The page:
The authors view mentoring as an effective strategy to improve the retention of college students and faculty from fields where, historically, under representation has occurred and to aid to minority students, first generation students, and women in engineering and the sciences. For example, a 2000 Census found that White non-Hispanics earn bachelor's degrees at twice the rate of under-represented minority groups. In the recommendations, mentoring provides more goal-setting and the standardization of development skills. The entire process is intentionally designed to be supportive, nurturing, and protective. An additional component is having mentors discuss the genealogy so mentees understand how they belong within the long history of the discipline. "Providing equal access to higher education for all racial and ethnic groups is necessary to ensure opportunities for academic achievement of all groups, but is not sufficient to ensure proportionate outcomes," the authors conclude.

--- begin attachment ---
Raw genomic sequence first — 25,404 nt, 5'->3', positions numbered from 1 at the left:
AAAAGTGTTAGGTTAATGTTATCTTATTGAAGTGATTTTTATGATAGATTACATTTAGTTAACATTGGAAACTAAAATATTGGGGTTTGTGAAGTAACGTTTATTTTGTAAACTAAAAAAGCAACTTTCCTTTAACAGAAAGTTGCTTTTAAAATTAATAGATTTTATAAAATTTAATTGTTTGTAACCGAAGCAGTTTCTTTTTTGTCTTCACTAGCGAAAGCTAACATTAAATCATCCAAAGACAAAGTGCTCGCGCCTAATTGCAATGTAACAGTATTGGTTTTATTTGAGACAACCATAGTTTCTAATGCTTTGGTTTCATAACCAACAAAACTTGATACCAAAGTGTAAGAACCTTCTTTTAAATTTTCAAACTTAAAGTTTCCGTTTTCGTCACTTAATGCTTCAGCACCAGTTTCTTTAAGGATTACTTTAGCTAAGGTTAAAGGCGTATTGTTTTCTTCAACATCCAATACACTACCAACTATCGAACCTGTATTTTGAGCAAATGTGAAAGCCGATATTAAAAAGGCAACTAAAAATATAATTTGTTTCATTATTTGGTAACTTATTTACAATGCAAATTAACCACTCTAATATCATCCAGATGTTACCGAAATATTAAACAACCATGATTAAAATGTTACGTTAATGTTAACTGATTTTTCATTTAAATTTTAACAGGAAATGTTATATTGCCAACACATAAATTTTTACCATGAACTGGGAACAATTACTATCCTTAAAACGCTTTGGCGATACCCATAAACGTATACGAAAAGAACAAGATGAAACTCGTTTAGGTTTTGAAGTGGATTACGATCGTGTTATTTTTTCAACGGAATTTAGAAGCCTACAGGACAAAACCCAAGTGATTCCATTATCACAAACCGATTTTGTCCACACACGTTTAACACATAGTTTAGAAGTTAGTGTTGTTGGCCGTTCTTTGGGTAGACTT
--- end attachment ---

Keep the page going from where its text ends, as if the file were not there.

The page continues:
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Jean E. Girves is the director of the Ohio Science and Engineering Alliance, which is part of the National Science Foundation's Louis Stokes Alliance for Minority Participation (LSAMP) program.
Dr. Girves is available for questions and interviews.
Yolanda Zepeda is the assistant director of Graduate Education and Diversity at Ohio State University. Ms. Zepeda is available for questions and interviews.